September 13, 2012, 4:02 PM —
Apple's iPhone 5 battery claims. Image via Reuters.
It started as a joke about an iPhone 5 released in the thick of a national election: ”Are you better off now than you were 4 iPhones ago?“. But it got me thinking about how almost every iPhone (and laptop, and tablet) promises better battery life than the last version. At the same time, the features and hardware those batteries are powering increase with every release. So are we actually any better off than we were 4 iPhones ago, in terms of battery life?
Let’s start at the beginning. The original iPhone, first available in June 2007, had a built-in lithium-ion battery that drew 3.7 volts from a pack with 1400 Milliamp hours. Every iPhone battery, up until the as-yet unopened iPhone 5, has operated at the 3.7 volts. As explained around the web, milliamps hours (mAh) are something like a gas tank, and voltage (V) is the amount of fuel the device is drawing. That's why it's notable that the iPhone 3G, released one year later, dropped to 1150 mAh, despite being a slightly thicker device overall. Apple needed to make space for what was then a newer 3G radio.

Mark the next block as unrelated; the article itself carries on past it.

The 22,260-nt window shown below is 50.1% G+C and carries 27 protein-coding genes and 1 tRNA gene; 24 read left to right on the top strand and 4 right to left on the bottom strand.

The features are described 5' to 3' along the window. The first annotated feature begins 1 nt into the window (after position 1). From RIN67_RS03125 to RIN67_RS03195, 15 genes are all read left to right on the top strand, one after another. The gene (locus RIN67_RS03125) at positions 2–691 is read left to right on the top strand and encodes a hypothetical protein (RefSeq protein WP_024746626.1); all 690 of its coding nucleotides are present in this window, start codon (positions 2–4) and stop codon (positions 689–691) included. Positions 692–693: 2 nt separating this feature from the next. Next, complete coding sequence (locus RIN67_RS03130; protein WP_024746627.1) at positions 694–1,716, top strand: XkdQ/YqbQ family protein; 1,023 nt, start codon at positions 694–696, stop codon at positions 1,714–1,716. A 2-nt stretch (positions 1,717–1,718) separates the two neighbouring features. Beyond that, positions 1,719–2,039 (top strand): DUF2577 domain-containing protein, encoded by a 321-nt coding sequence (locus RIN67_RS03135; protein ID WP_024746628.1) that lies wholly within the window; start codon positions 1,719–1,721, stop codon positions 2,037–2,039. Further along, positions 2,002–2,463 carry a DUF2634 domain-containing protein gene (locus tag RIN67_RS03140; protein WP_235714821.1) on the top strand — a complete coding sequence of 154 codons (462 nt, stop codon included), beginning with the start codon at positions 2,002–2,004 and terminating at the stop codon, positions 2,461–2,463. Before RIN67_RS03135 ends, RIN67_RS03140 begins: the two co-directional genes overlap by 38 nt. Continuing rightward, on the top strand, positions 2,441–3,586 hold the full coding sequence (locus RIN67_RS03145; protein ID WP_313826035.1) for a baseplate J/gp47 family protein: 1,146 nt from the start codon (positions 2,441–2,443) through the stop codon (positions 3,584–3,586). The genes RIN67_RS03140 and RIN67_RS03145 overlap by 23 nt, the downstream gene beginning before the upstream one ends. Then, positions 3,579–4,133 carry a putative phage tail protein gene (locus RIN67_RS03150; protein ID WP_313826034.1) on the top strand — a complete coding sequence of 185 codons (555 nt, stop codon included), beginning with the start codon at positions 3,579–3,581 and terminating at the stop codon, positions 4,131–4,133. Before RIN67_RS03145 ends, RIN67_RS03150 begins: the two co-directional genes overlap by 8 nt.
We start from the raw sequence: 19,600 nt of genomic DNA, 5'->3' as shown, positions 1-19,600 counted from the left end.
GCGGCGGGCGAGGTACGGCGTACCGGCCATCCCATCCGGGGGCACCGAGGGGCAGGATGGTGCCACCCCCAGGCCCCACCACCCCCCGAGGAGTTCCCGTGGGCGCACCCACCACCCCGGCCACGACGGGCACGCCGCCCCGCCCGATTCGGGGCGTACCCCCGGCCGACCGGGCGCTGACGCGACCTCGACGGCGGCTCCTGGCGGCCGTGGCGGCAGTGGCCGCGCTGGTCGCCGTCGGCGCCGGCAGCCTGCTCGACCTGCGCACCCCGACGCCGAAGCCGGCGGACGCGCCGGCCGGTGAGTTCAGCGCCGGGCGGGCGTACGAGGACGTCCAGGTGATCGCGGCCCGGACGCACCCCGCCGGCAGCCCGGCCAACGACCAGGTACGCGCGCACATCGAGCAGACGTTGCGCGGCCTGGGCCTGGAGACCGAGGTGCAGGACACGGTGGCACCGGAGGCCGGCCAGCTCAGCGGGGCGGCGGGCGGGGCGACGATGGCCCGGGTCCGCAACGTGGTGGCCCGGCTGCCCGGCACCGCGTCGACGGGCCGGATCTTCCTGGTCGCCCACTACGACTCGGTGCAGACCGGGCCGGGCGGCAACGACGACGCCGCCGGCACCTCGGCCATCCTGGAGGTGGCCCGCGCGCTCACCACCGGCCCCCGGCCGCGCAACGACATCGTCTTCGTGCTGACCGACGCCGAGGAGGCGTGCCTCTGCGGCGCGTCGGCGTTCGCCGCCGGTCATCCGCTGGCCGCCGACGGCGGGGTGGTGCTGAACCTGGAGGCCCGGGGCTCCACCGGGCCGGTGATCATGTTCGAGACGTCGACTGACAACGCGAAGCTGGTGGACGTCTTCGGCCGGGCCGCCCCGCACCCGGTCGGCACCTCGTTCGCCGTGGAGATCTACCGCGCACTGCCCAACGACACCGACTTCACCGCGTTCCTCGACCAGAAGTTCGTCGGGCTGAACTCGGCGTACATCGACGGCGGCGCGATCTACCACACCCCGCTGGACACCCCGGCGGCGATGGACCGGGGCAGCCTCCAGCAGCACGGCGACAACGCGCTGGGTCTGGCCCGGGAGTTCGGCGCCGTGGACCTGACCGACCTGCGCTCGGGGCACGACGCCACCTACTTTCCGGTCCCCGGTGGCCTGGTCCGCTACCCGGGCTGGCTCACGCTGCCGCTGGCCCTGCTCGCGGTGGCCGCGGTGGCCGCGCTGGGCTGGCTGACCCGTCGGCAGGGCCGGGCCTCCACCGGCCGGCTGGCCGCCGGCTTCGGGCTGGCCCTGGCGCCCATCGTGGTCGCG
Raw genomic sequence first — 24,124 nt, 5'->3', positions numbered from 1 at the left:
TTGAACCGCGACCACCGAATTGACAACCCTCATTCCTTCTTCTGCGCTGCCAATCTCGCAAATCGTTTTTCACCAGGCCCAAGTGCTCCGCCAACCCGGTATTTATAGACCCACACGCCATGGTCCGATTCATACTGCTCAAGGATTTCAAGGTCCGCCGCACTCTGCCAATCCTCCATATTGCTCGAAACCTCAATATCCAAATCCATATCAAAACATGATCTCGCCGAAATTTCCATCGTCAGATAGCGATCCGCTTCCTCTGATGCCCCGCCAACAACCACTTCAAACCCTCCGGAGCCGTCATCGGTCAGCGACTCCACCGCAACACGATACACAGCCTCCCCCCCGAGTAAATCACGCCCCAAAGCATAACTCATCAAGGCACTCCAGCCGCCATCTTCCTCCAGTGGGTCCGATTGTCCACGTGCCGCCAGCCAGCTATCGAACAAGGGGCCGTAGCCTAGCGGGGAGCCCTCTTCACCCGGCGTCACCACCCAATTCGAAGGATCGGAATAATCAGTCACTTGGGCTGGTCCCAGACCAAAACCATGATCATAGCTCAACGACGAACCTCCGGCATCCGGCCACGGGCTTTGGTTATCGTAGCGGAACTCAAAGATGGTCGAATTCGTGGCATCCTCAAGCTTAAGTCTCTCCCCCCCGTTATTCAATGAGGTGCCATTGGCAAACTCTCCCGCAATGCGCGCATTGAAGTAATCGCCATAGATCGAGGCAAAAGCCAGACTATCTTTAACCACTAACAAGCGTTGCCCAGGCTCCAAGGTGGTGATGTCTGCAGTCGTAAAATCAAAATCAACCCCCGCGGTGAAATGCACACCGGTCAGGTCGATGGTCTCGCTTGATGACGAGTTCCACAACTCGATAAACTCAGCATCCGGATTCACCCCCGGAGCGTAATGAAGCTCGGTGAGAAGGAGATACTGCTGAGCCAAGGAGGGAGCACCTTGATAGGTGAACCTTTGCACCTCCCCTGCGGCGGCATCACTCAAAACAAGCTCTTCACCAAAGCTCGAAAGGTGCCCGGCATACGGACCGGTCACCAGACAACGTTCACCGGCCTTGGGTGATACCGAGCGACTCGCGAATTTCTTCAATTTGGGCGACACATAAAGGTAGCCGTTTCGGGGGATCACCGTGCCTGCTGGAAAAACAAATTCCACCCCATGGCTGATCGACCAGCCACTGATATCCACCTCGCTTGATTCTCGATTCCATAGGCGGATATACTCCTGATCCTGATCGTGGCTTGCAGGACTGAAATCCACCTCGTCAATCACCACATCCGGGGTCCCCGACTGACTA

How much difference did that smaller battery and a newer radio make? Quite a bit. Apple claimed the original iPhone could power 8 hours of talk time and 250 hours of standby, using an older Edge (”3G”) network connection. The iPhone 3G, according to Apple, would run a bit further: 10 hours of talk time on 2G, and 300 hours of standby.
Apple's technical specifications for the iPhone 3GS